• How will new NCAA head injury guidelines affect players?
    The National Collegiate Athletic Association agreed to settle a number of cases brought in a class-action head injury lawsuit. The proposed settlement, which must still be approved by a federal judge, would create a $70 million fund for concussion testing and diagnosis of current and former athletes. Gwen Ifill talks to Rachel Axon of USA TODAY Sports about some lingering questions about the deal.
    Original Air Date: July 29, 2014
  • Russia’s response to MH17 crash shifts EU sanction attitudes
    Chief foreign affairs correspondent Margaret Warner joins Judy Woodruff to discuss what changed the attitudes of the Europeans toward imposing tough sanctions, American reluctance to give Ukraine sophisticated weapons and accusations that Russia has violated a Reagan-era nuclear treaty.
    Original Air Date: July 29, 2014
  • Gerygone & Twig, a high school band of 'misfits'
    On the night of their farewell show, Gerygone & Twig members reflect on their band's impact on a small Alaskan town, and what it means to grow up differently from most other high school kids. Video by Travis Gilmour and Slavik Boyechko of Alaska Public Media
    Original Air Date: July 29, 2014

Monday, July 28, 2014

  • Medical workers use education to combat Ebola outbreak
    The Ebola outbreak in West Africa has killed more than 670 people and spread to four countries. Among those now infected are two American aid workers and the lead Ebola doctor in Sierra Leone. Gwen Ifill interviews Dr. Estrella Lasry of Doctors Without Borders about factors, including fear and hostility, that are hindering efforts to stop the outbreak.
    Original Air Date: July 28, 2014
  • Top-down or middle-out? Debating the key to economic growth
    What’s the best engine to drive the economy? More money for the rich, or better wages for the working class? Economics correspondent Paul Solman explores the debate between those two lines of thought with billionaire venture capitalist Nick Hanauer and noted libertarian law professor Richard Epstein.
    Original Air Date: July 28, 2014
  • Understanding the complex web of conflict in Libya
    Stability in Libya has continued to deteriorate due to regional rivalries and the lacking of strong governance since the overthrow of Moammar Gadhafi in 2011. Jeffrey Brown talks to Frederic Wehrey of the Carnegie Endowment for International Peace about the risk of Libya becoming a failed state, spillover effects for the region and who can play a role in easing the chaos.
    Original Air Date: July 28, 2014
  • Lawmakers announce bipartisan breakthrough on VA reform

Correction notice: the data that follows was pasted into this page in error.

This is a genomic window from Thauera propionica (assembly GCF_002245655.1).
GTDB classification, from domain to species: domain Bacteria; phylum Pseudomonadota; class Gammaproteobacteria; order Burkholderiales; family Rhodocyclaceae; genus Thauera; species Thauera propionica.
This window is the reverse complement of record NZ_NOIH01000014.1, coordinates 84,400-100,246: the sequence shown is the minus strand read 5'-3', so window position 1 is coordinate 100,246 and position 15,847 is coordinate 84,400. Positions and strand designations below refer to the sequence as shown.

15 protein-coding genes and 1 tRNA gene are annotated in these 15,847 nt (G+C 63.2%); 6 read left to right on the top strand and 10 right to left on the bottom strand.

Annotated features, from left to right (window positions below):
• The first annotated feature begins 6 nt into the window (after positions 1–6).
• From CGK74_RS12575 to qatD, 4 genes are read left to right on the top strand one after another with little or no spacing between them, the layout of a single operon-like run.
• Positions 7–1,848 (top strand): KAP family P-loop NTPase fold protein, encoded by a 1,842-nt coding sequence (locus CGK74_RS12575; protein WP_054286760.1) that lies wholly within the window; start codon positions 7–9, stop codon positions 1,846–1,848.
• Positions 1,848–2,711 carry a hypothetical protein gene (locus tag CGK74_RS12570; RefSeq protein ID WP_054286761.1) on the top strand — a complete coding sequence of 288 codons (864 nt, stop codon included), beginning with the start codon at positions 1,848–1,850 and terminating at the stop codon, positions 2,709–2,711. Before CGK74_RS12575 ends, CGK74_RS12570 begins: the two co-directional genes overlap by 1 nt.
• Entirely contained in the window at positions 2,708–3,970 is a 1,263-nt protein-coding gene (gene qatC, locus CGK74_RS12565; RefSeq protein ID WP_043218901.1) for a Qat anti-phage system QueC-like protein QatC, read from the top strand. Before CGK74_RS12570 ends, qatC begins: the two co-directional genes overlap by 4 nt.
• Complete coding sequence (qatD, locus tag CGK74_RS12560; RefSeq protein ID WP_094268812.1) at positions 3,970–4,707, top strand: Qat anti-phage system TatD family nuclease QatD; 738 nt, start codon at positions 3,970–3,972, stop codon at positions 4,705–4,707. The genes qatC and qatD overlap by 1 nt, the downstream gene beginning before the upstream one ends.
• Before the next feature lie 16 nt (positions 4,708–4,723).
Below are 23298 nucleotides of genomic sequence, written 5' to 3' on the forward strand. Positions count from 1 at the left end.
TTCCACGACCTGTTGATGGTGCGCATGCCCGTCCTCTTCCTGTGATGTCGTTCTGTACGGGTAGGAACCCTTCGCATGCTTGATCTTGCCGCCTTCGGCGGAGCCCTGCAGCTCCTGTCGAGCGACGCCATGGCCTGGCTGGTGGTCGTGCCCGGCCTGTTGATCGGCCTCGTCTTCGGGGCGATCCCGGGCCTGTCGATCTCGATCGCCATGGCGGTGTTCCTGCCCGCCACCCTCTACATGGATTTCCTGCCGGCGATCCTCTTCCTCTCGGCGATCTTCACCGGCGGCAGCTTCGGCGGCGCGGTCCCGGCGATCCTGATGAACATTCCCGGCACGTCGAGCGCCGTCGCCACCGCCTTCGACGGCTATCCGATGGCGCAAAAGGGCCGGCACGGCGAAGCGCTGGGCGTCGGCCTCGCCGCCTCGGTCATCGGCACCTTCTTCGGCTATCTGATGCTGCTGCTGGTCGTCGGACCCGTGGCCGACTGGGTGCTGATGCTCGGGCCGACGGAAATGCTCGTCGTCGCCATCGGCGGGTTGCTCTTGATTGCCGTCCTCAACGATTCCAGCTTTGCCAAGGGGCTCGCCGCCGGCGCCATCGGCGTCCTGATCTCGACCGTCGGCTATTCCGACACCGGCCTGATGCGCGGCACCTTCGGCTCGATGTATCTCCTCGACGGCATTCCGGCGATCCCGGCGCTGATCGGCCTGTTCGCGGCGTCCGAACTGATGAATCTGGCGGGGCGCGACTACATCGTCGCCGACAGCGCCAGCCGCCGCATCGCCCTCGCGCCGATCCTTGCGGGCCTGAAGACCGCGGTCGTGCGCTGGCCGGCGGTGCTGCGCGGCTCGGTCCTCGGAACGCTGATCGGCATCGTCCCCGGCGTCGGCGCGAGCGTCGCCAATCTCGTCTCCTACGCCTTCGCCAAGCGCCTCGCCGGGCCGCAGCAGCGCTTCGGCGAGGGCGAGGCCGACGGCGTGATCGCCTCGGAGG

House and Senate negotiators reached a compromise on how to improve patient care in the VA health care system. The $17 billion proposal would provide money for vets to seek out private care if their access is limited, hire additional doctors and nurses and lease new clinics around the country. Vermont Sen. Bernie Sanders and Florida Rep. Jeff Miller join Judy Woodruff to discuss the deal.
    Original Air Date: July 28, 2014
    File photo of a Veterans Affairs Medical Center by Christian Petersen/Getty Images
  • What’s making Mideast violence seem intractable
    Why is it proving so difficult to halt the current conflict between Hamas and Israel? Gwen Ifill gets debate from Robert Satloff of The Washington Institute for Near East Policy and foreign policy analyst and writer Mark Perry on the sticking points standing in the way of peace and what each side has to lose — or gain.
    Original Air Date: July 28, 2014
  • Sen. Mark Warner with Judy Woodruff
    Sen. Mark Warner with Judy Woodruff
    Original Air Date: July 28, 2014
  • Ed Gillespie with Judy Woodruff
    Ed Gillespie with Judy Woodruff
    Original Air Date: July 28, 2014

Sunday, July 27, 2014

  • Viewers Like You|Sunday, July 27, 2014
    A previous signature story about web-based incentive programs devised by behavioral economists and used by big financial institutions to try to boost savings prompted many skeptical comments from viewers around the country.
    Original Air Date: July 27, 2014
  • Israeli police stop car carrying explosives near Jerusalem
    Israel resumed its attacks in Gaza on Sunday after Hamas rejected a cease-fire offer. Hamas later offered its own temporary truce. Amid the breakdown of the temporary cease-fire, Israeli police say they stopped a car filled with explosives at a checkpoint near Jerusalem. Ruth Eglash of the Washington Post joins Hari Sreenivasan via Skype from Jerusalem.
    Original Air Date: July 27, 2014
  • Gaza ‘bombarded’ amid signs of cease-fire breakdown
    International efforts to create a lasting cease-fire between Israel and Hamas appear to have broken down, with more Israeli shelling of Gaza and new Hamas rocket fire into Israel on Saturday. For more about the situation on the ground in Gaza, Nicholas Casey of the Wall Street Journal joins NewsHour via Skype from Gaza City.
    Original Air Date: July 27, 2014
  • Pacific island nation of Kiribati bans commercial fishing
    The president of the tiny Pacific island nation of Kiribati announced a ban on commercial fishing in the waters surrounding his country in order to protect the marine life that lives along the coral reefs that ring his country’s islands, most importantly tuna.
    Original Air Date: July 26, 2014